7. The bestselling business author Harvey Mackay recently reviewed Bob Knight’s new book, The Power of Negative Thinking, and told this story…

    “A coach is always teaching. He talks about free-throw shooting, which was typically a strength of a Bob Knight-coached team. He says many players struggle making free throws when the game is on the line. One of the reasons is the pressure.

    He explains that it’s really tough to simulate game conditions like that, so he would stop practice and pick a player to shoot two free throws. If he made both of them, they would go on with practice or practice would be over, but if he missed, it meant more running. This exercise helped players focus more at crunch time.”

    Here’s the link to the review…

  8. djcoyle says:

    Wow, Robert — thanks for sharing that. And I’m sure I’m not the only citizen to say, I’m glad you trained that way.

    Reminds me of a story I heard recently from a doctor friend. He was training a group of med students about trauma procedures, and midway through the lecture someone bursts into the room and shouts that there’s been a bus crash down the street. The class races there to find a very convincing enactment of a crash, complete with fake blood and victims. While they probably realized it was all a fake set up by the teachers (as you did), it was still incredibly useful experience. Fake moments can create real responses.

  9. Gregg says:

    When I was shooting Skeet I would use very tight patterned choke tubes when practicing. It made myself refine my accuracy to a very tight scope. Then during competition I used the open patterned chokes. It allowed for the most room for the compensation for nerves during competition.

    I have read of great basketball players who trained for years with basket’s that were specially made smaller than regulation, so the in the games, the hoop’s would seem so large they couldn’t miss.
    Both things work…

  10. Doc says:

    Some excellent posts on an important topic. I would just add that you have to learn somehow to lose the ego, replace that void with additional confidence and perform like you don’t give a flip what anyone else thinks.

  11. Robnonstop says:

    Dr. Alan D Watkins: What happens to top performers under pressure?
    Part 1
    Part 2

  12. As a sports psychologist consultant with the group of Olympic coaches in question (, I have come to conclusion after some 30 years of observing elite performers in sport and other fields of expertise, that in order to perform under pressure one must truly believe in their ability to deliver in that situation.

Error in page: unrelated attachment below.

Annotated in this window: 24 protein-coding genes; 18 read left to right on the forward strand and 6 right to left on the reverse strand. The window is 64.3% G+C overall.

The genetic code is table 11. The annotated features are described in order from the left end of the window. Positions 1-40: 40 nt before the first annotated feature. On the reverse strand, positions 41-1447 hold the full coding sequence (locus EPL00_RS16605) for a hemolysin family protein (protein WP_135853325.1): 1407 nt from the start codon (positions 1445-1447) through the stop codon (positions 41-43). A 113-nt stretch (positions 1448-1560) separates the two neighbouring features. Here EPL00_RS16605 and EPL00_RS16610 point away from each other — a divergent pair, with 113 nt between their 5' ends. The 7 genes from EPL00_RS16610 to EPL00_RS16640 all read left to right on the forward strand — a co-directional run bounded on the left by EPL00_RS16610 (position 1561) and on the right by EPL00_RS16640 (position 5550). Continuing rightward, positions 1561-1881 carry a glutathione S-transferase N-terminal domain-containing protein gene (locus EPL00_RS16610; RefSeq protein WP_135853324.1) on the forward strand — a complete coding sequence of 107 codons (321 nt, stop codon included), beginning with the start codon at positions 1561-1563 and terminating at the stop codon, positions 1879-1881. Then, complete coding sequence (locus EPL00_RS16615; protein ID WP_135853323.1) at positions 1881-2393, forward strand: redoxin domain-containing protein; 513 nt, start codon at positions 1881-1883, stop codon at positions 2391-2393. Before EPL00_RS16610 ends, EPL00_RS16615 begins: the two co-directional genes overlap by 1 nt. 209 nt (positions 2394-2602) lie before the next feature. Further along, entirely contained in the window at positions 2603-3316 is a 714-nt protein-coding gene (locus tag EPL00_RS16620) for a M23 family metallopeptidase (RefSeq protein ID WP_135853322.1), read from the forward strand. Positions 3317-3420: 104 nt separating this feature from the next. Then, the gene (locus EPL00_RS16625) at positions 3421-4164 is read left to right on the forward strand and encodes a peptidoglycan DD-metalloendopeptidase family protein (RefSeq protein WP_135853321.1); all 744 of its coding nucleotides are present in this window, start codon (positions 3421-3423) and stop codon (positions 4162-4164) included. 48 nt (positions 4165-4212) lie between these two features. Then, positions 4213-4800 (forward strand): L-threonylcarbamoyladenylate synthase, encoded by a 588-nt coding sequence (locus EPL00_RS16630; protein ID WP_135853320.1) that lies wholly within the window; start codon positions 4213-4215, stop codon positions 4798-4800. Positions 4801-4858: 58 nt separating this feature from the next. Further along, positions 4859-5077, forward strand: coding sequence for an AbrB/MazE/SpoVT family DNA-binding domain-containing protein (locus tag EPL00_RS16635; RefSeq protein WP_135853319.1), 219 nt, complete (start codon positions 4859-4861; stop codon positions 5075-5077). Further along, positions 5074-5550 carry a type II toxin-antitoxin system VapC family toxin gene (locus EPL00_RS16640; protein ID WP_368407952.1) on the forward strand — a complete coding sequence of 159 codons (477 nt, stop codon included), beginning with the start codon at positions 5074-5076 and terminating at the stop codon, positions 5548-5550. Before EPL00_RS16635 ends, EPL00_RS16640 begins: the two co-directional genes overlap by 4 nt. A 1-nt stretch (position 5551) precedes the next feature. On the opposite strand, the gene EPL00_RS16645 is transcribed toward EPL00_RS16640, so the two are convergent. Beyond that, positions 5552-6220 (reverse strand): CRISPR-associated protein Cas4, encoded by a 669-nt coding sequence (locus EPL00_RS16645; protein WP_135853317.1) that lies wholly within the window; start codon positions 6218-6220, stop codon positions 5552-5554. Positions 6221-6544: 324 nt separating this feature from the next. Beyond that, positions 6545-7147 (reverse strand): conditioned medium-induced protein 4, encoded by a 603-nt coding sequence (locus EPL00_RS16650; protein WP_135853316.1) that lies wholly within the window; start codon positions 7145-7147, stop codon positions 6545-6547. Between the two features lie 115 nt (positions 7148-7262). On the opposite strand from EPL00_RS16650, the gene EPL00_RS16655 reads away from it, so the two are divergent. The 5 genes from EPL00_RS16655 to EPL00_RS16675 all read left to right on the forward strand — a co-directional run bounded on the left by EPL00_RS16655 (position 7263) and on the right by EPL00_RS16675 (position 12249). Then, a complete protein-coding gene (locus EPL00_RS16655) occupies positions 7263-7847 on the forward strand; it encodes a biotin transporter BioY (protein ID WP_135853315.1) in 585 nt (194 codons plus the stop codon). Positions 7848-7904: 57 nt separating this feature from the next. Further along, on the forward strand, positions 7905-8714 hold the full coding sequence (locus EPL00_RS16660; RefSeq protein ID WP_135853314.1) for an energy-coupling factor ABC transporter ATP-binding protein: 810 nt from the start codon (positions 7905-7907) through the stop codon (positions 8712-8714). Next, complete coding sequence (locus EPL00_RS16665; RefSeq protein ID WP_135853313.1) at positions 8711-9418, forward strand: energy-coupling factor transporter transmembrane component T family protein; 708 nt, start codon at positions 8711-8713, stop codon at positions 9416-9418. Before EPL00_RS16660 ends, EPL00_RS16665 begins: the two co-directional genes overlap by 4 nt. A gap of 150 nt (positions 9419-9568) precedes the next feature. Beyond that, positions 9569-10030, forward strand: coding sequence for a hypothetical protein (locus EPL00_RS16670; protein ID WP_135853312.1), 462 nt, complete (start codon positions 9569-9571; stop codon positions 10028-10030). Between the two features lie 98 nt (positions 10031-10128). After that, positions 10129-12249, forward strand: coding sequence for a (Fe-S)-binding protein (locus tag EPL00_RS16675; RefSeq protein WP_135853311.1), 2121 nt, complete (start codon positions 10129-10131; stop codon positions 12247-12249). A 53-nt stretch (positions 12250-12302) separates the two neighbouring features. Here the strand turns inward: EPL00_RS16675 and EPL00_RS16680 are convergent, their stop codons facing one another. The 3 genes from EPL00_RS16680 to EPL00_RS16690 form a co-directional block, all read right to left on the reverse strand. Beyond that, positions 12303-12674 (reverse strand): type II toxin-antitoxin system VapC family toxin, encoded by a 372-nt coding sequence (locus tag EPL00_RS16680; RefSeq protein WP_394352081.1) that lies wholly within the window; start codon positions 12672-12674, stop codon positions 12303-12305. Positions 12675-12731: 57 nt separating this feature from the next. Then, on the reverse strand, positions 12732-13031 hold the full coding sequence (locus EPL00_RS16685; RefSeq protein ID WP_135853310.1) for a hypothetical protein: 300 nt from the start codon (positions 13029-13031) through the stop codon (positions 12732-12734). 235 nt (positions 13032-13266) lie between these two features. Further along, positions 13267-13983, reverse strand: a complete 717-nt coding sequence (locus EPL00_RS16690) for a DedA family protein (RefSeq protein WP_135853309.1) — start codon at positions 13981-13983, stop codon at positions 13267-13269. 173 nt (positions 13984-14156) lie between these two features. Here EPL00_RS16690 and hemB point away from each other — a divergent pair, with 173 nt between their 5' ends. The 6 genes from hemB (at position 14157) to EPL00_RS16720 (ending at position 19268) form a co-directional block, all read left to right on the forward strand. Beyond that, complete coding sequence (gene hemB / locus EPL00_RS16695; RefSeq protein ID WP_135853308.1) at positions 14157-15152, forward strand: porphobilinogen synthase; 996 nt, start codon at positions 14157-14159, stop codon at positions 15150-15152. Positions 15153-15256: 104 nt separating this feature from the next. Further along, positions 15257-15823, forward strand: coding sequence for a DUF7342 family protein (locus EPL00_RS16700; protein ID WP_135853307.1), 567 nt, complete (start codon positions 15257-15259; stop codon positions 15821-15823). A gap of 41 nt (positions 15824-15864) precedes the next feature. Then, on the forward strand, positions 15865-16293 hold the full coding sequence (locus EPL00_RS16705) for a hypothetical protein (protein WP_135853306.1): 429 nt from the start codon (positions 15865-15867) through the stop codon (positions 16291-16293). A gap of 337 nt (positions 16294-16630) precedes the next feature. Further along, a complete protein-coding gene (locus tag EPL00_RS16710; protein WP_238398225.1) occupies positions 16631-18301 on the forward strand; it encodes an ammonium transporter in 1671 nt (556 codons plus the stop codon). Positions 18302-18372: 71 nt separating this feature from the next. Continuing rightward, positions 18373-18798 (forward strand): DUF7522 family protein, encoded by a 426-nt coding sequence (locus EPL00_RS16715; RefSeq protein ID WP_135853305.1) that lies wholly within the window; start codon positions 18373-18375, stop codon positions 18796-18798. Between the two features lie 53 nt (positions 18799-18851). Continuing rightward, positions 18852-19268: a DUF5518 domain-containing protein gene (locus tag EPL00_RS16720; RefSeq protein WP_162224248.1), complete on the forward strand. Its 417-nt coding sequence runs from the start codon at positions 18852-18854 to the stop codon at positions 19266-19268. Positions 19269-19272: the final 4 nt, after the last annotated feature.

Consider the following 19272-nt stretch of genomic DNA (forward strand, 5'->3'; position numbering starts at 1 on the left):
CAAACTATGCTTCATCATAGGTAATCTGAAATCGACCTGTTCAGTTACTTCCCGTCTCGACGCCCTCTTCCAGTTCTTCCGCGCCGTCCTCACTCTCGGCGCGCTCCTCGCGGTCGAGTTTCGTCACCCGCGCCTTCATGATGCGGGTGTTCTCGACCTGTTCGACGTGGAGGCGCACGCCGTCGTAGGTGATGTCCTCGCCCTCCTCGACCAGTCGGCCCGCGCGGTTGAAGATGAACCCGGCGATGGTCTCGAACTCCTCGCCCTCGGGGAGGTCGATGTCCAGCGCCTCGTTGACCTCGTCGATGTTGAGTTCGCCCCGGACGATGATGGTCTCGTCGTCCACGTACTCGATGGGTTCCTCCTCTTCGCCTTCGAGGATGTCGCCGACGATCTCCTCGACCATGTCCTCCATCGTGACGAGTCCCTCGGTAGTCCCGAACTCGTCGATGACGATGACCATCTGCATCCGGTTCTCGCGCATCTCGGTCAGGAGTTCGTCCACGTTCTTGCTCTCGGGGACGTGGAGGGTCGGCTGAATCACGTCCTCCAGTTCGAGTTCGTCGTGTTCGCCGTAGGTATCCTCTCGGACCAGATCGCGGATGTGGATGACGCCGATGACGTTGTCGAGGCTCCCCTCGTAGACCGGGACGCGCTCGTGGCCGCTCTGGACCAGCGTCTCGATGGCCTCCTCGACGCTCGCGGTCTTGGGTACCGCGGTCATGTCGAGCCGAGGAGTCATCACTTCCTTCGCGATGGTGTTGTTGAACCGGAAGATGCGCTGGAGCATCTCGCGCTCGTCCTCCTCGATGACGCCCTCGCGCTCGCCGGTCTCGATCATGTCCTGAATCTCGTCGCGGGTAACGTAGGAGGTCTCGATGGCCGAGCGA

Put another way, even when equipped to deliver in the physical, technical and tactical sense, that one only performs to the level they profoundly believe they deserve to achieve. Hence as one climbs the ladder of success one must also increase their BELIEF in their ability to score.

    For example, the ski racer that believed he deserved to be top ten only, rarely reached the podium, even if he had the various capacities required to do so.

    So, how do you grow belief in yourself? The 2 techniques Dan presented – emotional control and pre-creating pressure situations – are effective ways to increase belief in oneself. I would add a third one: the ability to gain confidence from learning in general rather than just from positive experience, like winning.

    Belief in oneself is anchored in the way you acquire and grow your skills. People who focus their energy on improving their technical, physical, psychological and emotional skills AND are able to reflect and grasp the knowledge gained through this process, enhance their belief in themselves and the probability to perform under pressure.

    So, for me the process is as follows: clarify what skills you must improve, be purposeful in developing these skills, then reflect on the knowledge and proficiency you’ve gained thru this process which in turn will increase one’s belief in self.

  13. TS says:

    In coaching the rule of thumb is the younger the athlete the more practice time should be spent on developing fundamentals. The older the athlete the more practice time should be spent on developing competitiveness/performing under pressure.

  14. Danny Southwick says:

    I really like this post. I think that you’re really attacking the “final frontier” of the fixed mindset on this one. I recently heard Skip Bayless and Stephen A. Smith debating about whether or not a certain player had a “clutch gene.” It always makes me smile when coaches, talent evaluators, and journalists turn geneticists. The whole idea is ridiculous isn’t it?

    I have played quarterback my whole life and at nearly every level- from High School, to college, to a “glass of water” with the Oakland Raiders, to the Arena football league. I battled with the idea that there was a “clutch gene” for a long time and wondered whether I had it. The thought was a major hindrance to both my focus and my progress. It’s classic fixed mindset thinking. Honestly, reading your book was a big eye opener for me.

    My personal opinion is that, yes, performance in the clutch is overanalyzed. Players tend to perform at their basic level of competence. I also believe that practicing under pressure circumstances prepares you for pressure situations (Sian Beilock’s book “Choke” goes into great detail about this). I even think that visualizing the emotional situation and practicing emotional control helps.